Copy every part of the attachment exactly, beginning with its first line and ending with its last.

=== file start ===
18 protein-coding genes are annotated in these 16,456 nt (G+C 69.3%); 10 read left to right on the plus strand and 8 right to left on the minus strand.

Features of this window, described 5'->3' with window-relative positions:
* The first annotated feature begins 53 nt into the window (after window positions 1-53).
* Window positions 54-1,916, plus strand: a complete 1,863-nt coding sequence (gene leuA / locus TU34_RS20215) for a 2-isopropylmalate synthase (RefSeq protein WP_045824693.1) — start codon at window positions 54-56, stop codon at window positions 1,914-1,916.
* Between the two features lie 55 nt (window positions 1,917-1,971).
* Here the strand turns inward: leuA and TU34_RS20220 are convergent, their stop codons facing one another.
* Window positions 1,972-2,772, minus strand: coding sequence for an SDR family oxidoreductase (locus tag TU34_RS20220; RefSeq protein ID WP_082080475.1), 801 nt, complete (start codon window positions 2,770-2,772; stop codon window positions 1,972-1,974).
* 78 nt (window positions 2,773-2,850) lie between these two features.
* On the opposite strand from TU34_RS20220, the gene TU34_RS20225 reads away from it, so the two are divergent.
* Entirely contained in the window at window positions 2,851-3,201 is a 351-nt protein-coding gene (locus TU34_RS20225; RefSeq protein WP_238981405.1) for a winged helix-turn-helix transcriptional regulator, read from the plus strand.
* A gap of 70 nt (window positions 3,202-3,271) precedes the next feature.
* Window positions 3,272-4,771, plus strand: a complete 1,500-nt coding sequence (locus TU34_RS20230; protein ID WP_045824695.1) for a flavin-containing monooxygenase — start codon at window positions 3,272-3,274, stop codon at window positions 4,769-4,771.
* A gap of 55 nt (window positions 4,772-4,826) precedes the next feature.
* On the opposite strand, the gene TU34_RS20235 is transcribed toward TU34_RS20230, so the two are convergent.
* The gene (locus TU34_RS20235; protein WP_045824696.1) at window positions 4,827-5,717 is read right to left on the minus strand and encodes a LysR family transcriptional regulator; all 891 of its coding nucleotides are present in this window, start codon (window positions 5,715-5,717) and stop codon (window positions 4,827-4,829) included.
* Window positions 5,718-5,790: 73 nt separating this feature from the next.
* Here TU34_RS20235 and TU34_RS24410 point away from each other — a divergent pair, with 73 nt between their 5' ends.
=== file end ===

18 protein-coding genes are annotated in these 16,456 nt (G+C 69.3%); 10 read left to right on the plus strand and 8 right to left on the minus strand.

Features of this window, described 5'->3' with window-relative positions:
* The first annotated feature begins 53 nt into the window (after window positions 1-53).
* Window positions 54-1,916, plus strand: a complete 1,863-nt coding sequence (gene leuA / locus TU34_RS20215) for a 2-isopropylmalate synthase (RefSeq protein WP_045824693.1) — start codon at window positions 54-56, stop codon at window positions 1,914-1,916.
* Between the two features lie 55 nt (window positions 1,917-1,971).
* Here the strand turns inward: leuA and TU34_RS20220 are convergent, their stop codons facing one another.
* Window positions 1,972-2,772, minus strand: coding sequence for an SDR family oxidoreductase (locus tag TU34_RS20220; RefSeq protein ID WP_082080475.1), 801 nt, complete (start codon window positions 2,770-2,772; stop codon window positions 1,972-1,974).
* 78 nt (window positions 2,773-2,850) lie between these two features.
* On the opposite strand from TU34_RS20220, the gene TU34_RS20225 reads away from it, so the two are divergent.
* Entirely contained in the window at window positions 2,851-3,201 is a 351-nt protein-coding gene (locus TU34_RS20225; RefSeq protein WP_238981405.1) for a winged helix-turn-helix transcriptional regulator, read from the plus strand.
* A gap of 70 nt (window positions 3,202-3,271) precedes the next feature.
* Window positions 3,272-4,771, plus strand: a complete 1,500-nt coding sequence (locus TU34_RS20230; protein ID WP_045824695.1) for a flavin-containing monooxygenase — start codon at window positions 3,272-3,274, stop codon at window positions 4,769-4,771.
* A gap of 55 nt (window positions 4,772-4,826) precedes the next feature.
* On the opposite strand, the gene TU34_RS20235 is transcribed toward TU34_RS20230, so the two are convergent.
* The gene (locus TU34_RS20235; protein WP_045824696.1) at window positions 4,827-5,717 is read right to left on the minus strand and encodes a LysR family transcriptional regulator; all 891 of its coding nucleotides are present in this window, start codon (window positions 5,715-5,717) and stop codon (window positions 4,827-4,829) included.
* Window positions 5,718-5,790: 73 nt separating this feature from the next.
* Here TU34_RS20235 and TU34_RS24410 point away from each other — a divergent pair, with 73 nt between their 5' ends.